— a comparative analysis of spending under two different regimes
Today’s article extends on the theoretical and empirical work which this author has embarked upon a few weeks ago to examine an interesting monetary theme in a third world developing economy context. The central focus in today’s piece highlights the trend and levels of Government spending for the period 1993 – 2019 (26 years), the rate of growth and allocation towards current and capital expenditure over this period.
The period under examination covers a total of 26 years of which 21 years were governed by the previous administration and the latter five years are governed by the current administration. In 26 years, the total Government expenditure amounted to $3.080 trillion which is almost 4 times the nominal GDP in 2018. From 1993 – 2014 total Government expenditure amounted to $1.912 trillion, which gave rise to an average of $476 billion spent over a five years period, while in 2015-2019, total Government expenditure amounted $1.160 trillion, which is almost 2 and ½ times the average expenditure for a five-year period under the previous administration. In other words, the level of Government spending under the current administration is 2 ½ times greater than that of its predecessor.
Total Government expenditure is divided into two main categories – that is, capital expenditure and current expenditure. Current expenditure or government final consumption expenditure include goods and services for current use to directly satisfy individual or collective needs of the members of the community; (2) capital expenditure of fixed capital expenditure (or government investment) include government spending on goods and services intended to create future benefits, such as infrastructure investment in transport (roads, rail, airports), health (water collection and distribution, sewage systems, information communications technology, and research spending).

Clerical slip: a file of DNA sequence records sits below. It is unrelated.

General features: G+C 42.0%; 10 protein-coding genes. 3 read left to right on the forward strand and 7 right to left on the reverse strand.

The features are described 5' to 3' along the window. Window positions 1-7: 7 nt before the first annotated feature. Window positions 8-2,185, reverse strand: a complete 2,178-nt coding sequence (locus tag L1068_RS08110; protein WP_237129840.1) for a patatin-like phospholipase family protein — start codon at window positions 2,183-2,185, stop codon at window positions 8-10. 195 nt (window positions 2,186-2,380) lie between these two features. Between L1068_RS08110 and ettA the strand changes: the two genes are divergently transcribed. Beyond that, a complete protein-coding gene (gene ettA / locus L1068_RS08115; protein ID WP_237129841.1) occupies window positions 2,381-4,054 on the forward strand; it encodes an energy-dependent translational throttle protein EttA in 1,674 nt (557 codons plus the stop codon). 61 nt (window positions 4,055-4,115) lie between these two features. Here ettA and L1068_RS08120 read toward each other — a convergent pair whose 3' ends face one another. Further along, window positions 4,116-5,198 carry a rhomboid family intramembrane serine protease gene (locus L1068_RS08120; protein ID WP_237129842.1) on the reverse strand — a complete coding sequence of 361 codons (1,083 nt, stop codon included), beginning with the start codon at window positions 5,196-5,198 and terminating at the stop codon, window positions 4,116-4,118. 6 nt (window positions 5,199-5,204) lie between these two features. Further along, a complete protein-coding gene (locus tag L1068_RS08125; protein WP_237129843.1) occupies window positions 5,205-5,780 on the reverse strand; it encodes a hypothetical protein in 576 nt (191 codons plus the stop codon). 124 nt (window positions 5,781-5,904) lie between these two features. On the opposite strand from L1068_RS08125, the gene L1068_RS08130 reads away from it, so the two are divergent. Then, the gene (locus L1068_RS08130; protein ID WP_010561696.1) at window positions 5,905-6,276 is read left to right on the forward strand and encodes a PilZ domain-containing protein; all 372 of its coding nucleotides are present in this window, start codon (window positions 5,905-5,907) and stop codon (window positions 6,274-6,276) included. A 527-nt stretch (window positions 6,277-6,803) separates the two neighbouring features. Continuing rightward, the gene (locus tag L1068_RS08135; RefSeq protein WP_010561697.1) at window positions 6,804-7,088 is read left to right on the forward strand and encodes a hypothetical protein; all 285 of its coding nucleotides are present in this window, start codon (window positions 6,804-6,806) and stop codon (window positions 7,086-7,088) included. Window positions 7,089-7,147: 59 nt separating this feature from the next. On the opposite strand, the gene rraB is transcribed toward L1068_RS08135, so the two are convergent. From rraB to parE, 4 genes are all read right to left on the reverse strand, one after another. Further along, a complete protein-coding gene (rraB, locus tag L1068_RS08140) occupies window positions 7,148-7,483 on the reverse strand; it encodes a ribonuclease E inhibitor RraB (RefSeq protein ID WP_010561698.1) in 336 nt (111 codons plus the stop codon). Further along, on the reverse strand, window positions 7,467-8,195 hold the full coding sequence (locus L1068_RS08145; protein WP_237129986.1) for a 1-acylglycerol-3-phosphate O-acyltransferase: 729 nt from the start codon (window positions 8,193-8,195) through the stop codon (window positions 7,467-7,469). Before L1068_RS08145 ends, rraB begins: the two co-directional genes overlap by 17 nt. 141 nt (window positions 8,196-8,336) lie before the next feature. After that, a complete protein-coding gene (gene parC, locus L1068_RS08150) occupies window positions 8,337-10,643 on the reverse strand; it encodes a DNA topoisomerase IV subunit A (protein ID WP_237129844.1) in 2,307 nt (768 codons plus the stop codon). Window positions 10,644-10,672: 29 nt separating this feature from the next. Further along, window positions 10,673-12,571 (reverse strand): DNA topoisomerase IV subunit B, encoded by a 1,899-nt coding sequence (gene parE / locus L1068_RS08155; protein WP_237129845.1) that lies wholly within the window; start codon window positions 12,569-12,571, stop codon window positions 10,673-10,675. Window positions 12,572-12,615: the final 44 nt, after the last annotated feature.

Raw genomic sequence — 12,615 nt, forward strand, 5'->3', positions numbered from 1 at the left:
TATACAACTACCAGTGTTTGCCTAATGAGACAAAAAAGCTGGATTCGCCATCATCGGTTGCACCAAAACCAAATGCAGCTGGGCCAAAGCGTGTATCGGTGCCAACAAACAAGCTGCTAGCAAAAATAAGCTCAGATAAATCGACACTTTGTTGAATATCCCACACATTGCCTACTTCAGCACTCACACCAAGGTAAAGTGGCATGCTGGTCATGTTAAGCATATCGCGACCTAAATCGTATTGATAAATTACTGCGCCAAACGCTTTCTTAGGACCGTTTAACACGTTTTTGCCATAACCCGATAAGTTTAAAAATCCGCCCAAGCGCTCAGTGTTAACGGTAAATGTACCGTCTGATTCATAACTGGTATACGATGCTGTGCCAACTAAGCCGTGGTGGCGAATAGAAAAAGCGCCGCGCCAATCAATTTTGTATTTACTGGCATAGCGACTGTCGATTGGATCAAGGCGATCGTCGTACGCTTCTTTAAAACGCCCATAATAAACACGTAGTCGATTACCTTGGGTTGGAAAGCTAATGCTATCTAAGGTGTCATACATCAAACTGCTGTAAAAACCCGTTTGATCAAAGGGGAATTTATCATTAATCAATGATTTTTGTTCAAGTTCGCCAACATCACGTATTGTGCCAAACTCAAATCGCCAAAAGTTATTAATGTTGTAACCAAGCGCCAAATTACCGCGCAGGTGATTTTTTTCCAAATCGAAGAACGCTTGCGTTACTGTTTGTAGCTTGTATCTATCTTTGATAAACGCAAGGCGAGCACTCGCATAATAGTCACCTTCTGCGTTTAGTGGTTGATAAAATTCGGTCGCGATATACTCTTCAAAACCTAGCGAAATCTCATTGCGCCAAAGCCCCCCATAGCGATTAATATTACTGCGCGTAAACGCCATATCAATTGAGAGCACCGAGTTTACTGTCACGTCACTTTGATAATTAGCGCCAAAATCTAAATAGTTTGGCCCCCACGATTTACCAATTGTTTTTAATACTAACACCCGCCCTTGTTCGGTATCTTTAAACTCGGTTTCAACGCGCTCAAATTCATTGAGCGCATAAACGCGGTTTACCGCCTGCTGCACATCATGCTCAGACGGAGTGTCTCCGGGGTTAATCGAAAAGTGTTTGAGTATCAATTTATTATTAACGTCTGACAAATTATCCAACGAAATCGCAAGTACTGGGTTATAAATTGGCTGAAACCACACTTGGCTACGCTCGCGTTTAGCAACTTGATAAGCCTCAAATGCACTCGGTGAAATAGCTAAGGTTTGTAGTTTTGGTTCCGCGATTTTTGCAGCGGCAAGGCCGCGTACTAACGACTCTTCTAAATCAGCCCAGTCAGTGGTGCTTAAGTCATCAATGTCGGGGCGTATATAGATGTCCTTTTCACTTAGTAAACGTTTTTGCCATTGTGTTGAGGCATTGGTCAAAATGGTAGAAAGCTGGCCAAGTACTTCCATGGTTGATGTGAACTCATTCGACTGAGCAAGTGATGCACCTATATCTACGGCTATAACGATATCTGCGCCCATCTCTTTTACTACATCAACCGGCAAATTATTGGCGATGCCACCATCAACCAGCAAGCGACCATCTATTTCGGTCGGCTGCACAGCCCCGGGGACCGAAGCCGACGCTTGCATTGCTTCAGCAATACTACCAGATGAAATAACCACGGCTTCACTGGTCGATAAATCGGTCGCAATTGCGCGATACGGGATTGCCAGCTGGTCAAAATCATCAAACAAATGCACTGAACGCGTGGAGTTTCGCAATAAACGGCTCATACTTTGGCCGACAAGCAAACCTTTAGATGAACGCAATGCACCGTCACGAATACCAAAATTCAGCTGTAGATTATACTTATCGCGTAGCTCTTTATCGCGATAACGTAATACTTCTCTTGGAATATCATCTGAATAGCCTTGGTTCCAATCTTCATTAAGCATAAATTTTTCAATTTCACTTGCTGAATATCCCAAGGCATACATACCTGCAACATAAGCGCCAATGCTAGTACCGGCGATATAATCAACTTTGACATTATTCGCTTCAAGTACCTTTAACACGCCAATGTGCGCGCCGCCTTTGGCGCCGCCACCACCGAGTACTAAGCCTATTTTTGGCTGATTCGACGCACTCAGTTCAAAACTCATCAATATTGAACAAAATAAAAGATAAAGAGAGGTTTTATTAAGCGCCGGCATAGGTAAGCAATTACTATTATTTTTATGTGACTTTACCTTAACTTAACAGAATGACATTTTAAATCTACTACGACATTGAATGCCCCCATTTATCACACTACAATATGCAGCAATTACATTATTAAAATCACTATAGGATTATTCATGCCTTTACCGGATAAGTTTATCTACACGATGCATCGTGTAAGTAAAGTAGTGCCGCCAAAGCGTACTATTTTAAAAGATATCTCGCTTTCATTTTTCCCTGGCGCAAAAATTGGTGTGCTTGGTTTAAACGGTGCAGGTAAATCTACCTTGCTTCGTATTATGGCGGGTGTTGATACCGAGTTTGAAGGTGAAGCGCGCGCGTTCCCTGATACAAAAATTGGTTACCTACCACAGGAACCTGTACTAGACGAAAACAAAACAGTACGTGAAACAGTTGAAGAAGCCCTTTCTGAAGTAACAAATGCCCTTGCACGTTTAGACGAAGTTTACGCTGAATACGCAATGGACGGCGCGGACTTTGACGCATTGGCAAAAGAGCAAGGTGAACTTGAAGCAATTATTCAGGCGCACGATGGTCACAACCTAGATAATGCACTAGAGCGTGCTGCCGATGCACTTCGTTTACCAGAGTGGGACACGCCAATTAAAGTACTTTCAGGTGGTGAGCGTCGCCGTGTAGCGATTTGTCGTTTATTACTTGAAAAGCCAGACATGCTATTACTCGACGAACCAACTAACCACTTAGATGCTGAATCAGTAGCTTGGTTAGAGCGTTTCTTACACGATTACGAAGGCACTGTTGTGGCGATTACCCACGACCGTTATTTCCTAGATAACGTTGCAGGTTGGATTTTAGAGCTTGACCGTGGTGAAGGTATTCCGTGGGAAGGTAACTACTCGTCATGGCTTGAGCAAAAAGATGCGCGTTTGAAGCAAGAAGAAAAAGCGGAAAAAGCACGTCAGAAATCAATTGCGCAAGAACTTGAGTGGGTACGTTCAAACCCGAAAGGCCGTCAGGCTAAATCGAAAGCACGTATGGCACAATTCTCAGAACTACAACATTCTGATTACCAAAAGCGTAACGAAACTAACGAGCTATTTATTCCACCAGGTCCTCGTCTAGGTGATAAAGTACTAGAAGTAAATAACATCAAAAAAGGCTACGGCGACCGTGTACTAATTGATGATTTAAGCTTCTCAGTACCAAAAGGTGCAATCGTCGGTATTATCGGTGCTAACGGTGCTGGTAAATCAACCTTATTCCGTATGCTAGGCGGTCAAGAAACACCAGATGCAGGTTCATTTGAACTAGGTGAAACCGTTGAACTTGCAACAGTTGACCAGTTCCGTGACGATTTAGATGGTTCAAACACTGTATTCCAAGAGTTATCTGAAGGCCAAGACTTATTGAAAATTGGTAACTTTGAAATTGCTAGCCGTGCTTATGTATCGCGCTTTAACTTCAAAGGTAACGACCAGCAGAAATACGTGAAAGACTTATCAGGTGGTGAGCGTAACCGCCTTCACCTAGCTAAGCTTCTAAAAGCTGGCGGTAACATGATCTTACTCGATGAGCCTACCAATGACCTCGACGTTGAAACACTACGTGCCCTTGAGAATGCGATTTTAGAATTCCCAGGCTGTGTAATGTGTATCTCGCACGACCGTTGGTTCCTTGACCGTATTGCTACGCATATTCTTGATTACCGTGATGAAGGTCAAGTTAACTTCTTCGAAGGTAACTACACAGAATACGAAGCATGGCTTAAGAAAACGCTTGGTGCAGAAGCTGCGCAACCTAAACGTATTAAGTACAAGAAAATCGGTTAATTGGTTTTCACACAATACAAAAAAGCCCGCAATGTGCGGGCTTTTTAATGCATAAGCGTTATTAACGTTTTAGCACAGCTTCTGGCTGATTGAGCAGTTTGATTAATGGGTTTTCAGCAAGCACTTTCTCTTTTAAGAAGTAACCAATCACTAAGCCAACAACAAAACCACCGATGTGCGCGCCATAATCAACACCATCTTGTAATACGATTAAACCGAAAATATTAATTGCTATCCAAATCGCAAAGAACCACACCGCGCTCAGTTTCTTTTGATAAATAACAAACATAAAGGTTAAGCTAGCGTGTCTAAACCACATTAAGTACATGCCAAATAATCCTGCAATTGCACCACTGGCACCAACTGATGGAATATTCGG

To these ends, allocation towards current expenditure for the period 1993-2014 averaged at 70 per cent of total expenditure and the remaining 30 per cent being allocated towards capital expenditure. Further, during this period, current expenditure reached a high of 74 per cent on two occasions: 1993 and 2002, while its lowest was 59 per cent in 2007 and remained within the region of 60 – 74 per cent of total government expenditure. This means more than 30 per cent and close to 40 per cent in some instances of total government expenditure were allocated towards capital projects which are investments that create future benefit, and which help to stimulate economic development.
On the other hand, during the period 2015-2019, average allocation towards current expenditure amounted to 78 per cent of total expenditure with the lowest being 75 per cent in 2017 and the highest of 82 per cent in 2015, thus, leaving a meagre 22 per cent of the total budget, on average for capital projects.
Next week, the author shall examine the deeper economic implications of these trends in Government spending and the relationship with economic development.